4 Habits For an Organized and Productive Writing Life

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Almost six years ago, I quit my job to be a full-time mom and writer. I went from a having a predictable routine at the office to creating all my own structure, deadlines, and expectations. I also have ADHD (attention deficit hyperactivity disorder). Lack of structure can spell big problems for me if I’m not careful. I had to learn how to keep myself organized and productive at home.

Since my last day at the office, I’ve finished one novel, started another, built a successful blog, and published a book. I didn’t have a boss to hold me accountable for any of this. Most of us writers don’t, at least early in our careers. If you self-publish, you’ll never have anyone to answer to but yourself. And that’s not always easy.

Here are a few of my secrets to an organized and productive writing life.

Write it all down.

Yes, your writing-writing, but everything else, too. The writer’s life seems to be a distracted one. I succeed by assuming I’ll forget pretty much everything.

You might think I’m talking about keeping good business records, and you’d be half-right. I have a spreadsheet where I keep notes about agents and writers I talk to at conferences. I keep detailed records of every query and submission I send out: who I sent it to, how I sent it, when I sent it, what the response period is (if it’s advertised), any personalized notes I receive on rejections, etc. This habit saves me a lot of duplicated work, regret, and embarrassment.

But you’ll also see me scribbling on sticky notes while sitting at a red light or waiting in the school pickup line. This is because I keep a pad of sticky notes in my car’s center console. I also stash them in a drawer in my dining room, next to my bed, and pretty much anywhere else I use my brain.

If you don’t want to forget it, write it down. Plus, traveling everywhere with pens and paper will make you feel so much more writerly!

Pay yourself first.

My husband said this to me recently when I let my office get overwhelmed with clutter and dust. The rest of the house looked fine, but I always left my space for last. It can feel heroic to put ourselves last. It’s also unhealthy.

For me, a quiet space equals a quiet mind. If I’m surrounded by mess and clutter, or my writing space is gross and dusty, I won’t feel welcome there. I won’t do my best work. No matter how modest it may be, take good care of the place where you go to write. If you don’t have a dedicated work space, make sure your laptop’s keyboard and screen are clean. It’ll encourage you — and everyone else — to take your work seriously.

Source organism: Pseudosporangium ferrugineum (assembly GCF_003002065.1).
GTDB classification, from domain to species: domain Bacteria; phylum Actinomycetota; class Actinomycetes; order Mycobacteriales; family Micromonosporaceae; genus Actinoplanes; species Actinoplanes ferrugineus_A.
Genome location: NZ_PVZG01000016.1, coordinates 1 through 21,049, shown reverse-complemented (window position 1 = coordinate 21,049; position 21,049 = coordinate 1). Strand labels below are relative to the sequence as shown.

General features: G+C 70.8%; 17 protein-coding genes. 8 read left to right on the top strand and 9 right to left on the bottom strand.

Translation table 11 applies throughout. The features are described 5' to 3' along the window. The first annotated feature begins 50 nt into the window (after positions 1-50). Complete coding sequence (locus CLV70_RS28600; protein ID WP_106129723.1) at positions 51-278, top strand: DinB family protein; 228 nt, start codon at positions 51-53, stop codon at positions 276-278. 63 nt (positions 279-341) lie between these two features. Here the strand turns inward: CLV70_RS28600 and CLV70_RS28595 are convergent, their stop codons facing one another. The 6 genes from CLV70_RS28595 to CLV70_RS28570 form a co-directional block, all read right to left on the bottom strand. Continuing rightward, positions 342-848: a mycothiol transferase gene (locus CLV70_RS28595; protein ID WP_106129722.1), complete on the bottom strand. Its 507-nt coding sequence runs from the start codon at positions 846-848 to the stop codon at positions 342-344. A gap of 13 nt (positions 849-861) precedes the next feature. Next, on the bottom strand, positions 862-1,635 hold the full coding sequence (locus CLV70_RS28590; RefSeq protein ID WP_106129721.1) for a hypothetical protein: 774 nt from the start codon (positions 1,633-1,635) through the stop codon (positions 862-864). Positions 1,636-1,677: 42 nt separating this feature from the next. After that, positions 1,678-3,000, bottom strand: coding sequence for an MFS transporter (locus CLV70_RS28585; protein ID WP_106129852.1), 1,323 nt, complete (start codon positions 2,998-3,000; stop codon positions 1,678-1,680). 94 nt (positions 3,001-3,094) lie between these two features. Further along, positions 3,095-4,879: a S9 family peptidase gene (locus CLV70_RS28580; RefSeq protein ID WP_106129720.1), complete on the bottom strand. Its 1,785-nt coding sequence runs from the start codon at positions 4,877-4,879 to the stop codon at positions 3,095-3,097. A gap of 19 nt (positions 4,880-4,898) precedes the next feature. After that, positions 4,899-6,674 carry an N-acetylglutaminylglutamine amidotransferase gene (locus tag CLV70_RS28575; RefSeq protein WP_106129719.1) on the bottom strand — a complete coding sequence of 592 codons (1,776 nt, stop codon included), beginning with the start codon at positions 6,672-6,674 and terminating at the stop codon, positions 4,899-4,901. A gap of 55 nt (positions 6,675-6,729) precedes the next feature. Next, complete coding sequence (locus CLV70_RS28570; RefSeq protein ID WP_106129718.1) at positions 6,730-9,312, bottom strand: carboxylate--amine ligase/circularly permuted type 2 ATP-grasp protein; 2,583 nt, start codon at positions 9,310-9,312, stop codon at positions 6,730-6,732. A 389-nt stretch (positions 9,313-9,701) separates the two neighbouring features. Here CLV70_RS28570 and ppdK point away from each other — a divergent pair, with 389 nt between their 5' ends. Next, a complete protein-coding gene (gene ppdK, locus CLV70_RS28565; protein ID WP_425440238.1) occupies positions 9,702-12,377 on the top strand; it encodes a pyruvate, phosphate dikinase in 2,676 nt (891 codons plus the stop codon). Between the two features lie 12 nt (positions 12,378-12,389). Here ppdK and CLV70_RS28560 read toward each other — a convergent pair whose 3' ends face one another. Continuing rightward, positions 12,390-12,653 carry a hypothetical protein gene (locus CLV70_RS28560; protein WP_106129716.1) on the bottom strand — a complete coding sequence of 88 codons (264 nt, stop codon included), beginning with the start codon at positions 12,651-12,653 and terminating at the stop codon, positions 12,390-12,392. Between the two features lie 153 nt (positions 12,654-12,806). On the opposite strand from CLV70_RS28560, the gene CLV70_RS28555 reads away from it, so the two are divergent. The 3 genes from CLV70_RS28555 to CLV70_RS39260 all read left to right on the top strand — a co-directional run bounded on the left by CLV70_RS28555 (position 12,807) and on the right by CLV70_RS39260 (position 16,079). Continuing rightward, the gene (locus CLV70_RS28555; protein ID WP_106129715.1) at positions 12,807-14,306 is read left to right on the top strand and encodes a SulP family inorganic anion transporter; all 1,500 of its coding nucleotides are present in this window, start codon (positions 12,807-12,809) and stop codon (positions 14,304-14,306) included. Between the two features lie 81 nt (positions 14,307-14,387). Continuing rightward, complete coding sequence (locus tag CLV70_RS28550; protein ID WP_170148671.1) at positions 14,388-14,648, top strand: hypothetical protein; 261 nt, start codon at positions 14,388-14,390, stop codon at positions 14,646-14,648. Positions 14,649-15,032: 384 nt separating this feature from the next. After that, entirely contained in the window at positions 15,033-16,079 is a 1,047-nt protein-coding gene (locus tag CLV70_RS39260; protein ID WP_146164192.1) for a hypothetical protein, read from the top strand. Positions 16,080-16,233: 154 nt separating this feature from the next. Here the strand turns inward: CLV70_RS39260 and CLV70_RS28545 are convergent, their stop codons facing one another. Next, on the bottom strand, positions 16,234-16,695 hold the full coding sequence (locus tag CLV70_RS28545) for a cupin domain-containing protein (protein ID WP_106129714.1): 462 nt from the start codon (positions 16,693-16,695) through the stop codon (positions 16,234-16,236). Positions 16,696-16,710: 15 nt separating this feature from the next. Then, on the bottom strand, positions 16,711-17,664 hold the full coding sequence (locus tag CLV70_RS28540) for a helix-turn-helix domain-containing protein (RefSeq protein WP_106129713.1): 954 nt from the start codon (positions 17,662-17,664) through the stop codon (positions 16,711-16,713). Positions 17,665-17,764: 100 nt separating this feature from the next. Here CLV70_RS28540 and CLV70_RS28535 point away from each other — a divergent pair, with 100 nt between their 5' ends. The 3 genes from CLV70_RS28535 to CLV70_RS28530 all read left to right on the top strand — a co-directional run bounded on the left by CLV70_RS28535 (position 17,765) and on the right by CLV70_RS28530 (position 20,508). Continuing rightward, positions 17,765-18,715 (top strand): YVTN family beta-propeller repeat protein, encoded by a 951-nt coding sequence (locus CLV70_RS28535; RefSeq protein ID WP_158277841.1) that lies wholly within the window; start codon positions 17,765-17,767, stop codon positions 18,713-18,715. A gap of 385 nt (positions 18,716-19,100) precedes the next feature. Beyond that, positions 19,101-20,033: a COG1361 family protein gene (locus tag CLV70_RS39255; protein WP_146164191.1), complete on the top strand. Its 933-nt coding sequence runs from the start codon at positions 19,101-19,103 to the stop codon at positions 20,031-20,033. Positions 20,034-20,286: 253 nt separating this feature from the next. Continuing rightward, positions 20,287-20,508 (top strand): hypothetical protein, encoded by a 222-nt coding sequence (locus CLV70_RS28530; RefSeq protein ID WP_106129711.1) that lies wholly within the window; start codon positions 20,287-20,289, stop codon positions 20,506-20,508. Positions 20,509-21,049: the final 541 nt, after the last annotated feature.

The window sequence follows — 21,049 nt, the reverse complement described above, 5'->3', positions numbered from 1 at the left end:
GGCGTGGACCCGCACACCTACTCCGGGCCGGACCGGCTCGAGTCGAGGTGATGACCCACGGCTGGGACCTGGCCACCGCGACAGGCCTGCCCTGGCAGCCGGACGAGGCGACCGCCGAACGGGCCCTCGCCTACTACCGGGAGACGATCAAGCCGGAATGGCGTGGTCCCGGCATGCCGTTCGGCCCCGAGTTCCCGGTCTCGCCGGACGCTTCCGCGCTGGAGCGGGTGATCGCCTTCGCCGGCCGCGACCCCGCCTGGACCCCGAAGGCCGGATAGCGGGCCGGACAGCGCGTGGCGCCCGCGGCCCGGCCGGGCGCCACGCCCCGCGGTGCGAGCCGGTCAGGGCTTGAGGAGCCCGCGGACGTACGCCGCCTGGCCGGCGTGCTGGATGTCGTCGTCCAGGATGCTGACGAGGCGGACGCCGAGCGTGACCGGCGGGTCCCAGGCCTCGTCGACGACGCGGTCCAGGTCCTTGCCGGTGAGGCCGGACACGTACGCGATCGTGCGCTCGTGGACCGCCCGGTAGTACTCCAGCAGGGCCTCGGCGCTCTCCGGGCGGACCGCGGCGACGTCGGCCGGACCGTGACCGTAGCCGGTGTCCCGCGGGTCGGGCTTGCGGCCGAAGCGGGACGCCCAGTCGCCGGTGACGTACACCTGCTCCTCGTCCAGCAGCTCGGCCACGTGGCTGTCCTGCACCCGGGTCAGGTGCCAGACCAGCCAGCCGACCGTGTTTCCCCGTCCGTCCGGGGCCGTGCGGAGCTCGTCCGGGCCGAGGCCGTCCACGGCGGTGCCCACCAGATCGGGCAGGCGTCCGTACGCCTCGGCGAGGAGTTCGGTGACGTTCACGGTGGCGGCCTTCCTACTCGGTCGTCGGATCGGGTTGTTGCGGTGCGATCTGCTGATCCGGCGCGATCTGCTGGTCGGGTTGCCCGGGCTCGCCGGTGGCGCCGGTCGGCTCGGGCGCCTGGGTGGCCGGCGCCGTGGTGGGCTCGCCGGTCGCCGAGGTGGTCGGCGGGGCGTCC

Same goes for your time. Set aside time for your writing, even if you don’t always feel you’ve earned it. When my son is at school, I consider that my work time. I try not to do errands or household chores (and yes, this means my son participates in these jobs with me later in the day). Of course, I do make exceptions, but I do it with an awareness that I’m sacrificing some of my writing time. It can feel awkward to demand time for a pursuit that isn’t earning you a living (yet), but that’s exactly what you need to do if you want to achieve your writing goals.

Get to know yourself.

We all fall into the trap of comparing ourselves to others, and it can contribute to a really narrow view of what success looks like.

As a parent of a young child, I see other at-home parents contributing a lot to my son’s school. They chair fundraisers, start new committees, and volunteer in the classroom. It’s easy to let myself feel bad, like I should contribute more. After all, it’s not like I have a job I need to go to, right?

Except I do. I’m not just an at-home parent. I’m also a writer.

Meditate on your values and ask yourself what would make you feel successful. What kind of person do you want to be, for yourself and for your family? If you want to be a writer, you need to be kind of ruthless with your time. If you keep saying yes to other obligations because you think you should, you’ll end up starving your writing and living a life that doesn’t fit you.

Be realistic about what’s possible.

Once you really get to know yourself, you’ll develop a feel for what does and doesn’t work for you. Trust that self-knowledge. Be realistic about what you can do and how it gets done.

We’re fed a lot of images and stereotypes about what a writer is and does. You don’t have to stay up writing for hours after your kids go to bed, or write in that hip cafe down the street. If you can’t drag yourself out of bed for #5amwritersclub, that’s okay. Some writers can write 2,000 words per day, others write more slowly. You do you. Make peace with who you are. Encourage the writing habits and environments that nurture your productivity, even if they don’t support the glamourous writer image in your mind.

Most of all, stop pressuring yourself to be someone you’re not or spend time on things that aren’t a priority. Do whatever it takes — and whatever actually works — to nurture a daily writing habit that lasts.

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About Author

Jaclyn Paul is a fiction writer and blogger based in Baltimore. You might know her from The ADHD Homestead, where she writes about building a good life and a peaceful home with adult ADHD. She's also a staff blogger for Inkitt and author of the book Order from Chaos – The Everyday Grind of Staying Organized with Adult ADHD. Her writing has appeared online in Offbeat Families, The Write Life, ADDResources, Better Novel Project, and ADHD Roller Coaster and in print in Houston Family Magazine.

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